Most people who try to quit smoking try more than once [source: American Cancer Society]. Loving someone who's tried repeatedly to quit -- and failed -- might make you want to give in and give up, and often it shows. Letting them know, instead, that you believe they can do it, even if it's the third, fifth or seventh time they're trying, might prevent them from giving up. Avoid phrases like "I give up! You're never going to quit!" because they can feed the smoker's self-doubt about whether quitting is even possible or worth the effort. Instead, use words of encouragement like "I'm not giving up on you." Statements like that might linger and influence your loved one's decision to stay the course.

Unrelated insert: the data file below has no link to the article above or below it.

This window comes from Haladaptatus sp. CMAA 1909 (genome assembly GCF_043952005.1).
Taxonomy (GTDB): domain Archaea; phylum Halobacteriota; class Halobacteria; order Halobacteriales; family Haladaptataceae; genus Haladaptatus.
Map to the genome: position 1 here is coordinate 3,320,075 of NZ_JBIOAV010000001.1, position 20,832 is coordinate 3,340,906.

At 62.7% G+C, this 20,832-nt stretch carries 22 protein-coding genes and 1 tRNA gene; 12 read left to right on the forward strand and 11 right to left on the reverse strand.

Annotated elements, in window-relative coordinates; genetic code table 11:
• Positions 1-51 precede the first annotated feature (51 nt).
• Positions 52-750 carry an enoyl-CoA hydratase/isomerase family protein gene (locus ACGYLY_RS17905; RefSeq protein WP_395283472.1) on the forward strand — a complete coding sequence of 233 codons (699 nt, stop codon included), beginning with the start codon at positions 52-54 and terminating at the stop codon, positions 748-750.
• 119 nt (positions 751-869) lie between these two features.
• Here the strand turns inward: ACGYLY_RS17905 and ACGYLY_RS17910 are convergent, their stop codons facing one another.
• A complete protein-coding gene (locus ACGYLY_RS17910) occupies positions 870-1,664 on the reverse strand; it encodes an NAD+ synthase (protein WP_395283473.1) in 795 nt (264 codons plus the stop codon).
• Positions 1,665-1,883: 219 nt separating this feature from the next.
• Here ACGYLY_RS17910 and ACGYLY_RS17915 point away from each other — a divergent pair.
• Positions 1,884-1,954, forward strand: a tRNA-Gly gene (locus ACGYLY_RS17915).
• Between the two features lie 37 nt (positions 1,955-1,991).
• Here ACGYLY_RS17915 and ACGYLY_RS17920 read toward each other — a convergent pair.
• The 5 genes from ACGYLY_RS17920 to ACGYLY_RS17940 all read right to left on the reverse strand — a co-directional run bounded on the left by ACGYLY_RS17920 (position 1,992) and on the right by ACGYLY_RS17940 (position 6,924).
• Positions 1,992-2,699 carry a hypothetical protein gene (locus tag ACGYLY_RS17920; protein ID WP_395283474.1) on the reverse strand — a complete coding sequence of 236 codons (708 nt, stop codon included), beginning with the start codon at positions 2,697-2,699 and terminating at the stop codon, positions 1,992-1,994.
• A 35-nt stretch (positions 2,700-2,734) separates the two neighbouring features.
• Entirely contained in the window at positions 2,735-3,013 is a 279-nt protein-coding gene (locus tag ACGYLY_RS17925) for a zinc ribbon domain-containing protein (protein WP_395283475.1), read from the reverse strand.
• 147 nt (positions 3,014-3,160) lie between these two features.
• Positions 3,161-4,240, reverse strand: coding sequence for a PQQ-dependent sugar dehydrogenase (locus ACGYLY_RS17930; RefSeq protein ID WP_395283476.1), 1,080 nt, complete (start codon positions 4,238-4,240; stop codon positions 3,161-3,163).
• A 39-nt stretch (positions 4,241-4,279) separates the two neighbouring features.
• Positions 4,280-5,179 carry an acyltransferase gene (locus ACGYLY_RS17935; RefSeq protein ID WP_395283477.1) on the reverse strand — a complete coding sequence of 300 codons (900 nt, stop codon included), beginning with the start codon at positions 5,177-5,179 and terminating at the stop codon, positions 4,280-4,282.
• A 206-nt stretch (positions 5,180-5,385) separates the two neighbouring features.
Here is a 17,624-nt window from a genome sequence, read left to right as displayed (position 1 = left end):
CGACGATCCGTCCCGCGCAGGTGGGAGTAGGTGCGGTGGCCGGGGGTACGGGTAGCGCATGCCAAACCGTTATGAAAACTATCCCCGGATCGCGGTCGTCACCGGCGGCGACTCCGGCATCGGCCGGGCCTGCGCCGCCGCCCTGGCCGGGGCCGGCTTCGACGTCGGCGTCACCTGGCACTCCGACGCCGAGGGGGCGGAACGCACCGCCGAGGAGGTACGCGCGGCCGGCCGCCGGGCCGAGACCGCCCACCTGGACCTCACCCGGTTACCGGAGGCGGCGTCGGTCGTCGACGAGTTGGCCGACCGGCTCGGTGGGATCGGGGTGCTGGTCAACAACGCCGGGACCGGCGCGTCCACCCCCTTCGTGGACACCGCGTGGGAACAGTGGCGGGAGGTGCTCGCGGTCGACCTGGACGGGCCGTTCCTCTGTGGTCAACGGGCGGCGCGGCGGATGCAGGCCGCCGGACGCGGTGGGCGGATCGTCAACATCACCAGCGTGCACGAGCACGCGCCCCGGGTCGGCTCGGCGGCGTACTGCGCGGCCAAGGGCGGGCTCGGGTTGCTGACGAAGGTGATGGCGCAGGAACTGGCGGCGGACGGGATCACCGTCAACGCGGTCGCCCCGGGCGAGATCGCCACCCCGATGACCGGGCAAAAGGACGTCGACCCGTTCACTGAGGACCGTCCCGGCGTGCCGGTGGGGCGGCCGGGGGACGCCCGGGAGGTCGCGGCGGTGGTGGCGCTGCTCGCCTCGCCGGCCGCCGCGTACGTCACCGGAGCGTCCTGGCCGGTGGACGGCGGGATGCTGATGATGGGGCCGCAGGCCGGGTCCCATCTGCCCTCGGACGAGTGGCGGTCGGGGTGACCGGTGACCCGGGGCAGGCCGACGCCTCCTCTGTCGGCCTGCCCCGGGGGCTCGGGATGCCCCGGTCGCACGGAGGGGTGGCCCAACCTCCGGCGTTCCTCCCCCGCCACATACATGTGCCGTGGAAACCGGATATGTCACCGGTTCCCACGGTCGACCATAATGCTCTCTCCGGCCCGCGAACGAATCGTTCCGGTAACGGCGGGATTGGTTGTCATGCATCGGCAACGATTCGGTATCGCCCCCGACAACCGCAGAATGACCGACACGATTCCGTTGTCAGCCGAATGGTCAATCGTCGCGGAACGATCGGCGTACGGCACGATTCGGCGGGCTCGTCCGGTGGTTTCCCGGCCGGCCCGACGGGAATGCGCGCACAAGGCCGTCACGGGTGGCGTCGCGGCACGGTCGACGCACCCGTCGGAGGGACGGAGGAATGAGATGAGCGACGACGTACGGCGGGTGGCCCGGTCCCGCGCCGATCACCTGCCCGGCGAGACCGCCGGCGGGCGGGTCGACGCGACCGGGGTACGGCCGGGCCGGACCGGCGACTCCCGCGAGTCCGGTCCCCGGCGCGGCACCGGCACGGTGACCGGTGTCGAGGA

Giving up on methods that aren't working is a good idea, though. With smoking, it may be the "same approach, different day" or even "different day, different approach," because it's hard to know when something just might click and connect with a smoker's desire to quit. Keep trying and showing concern while you figure out what definitely isn't working or what's driving them to smoke more.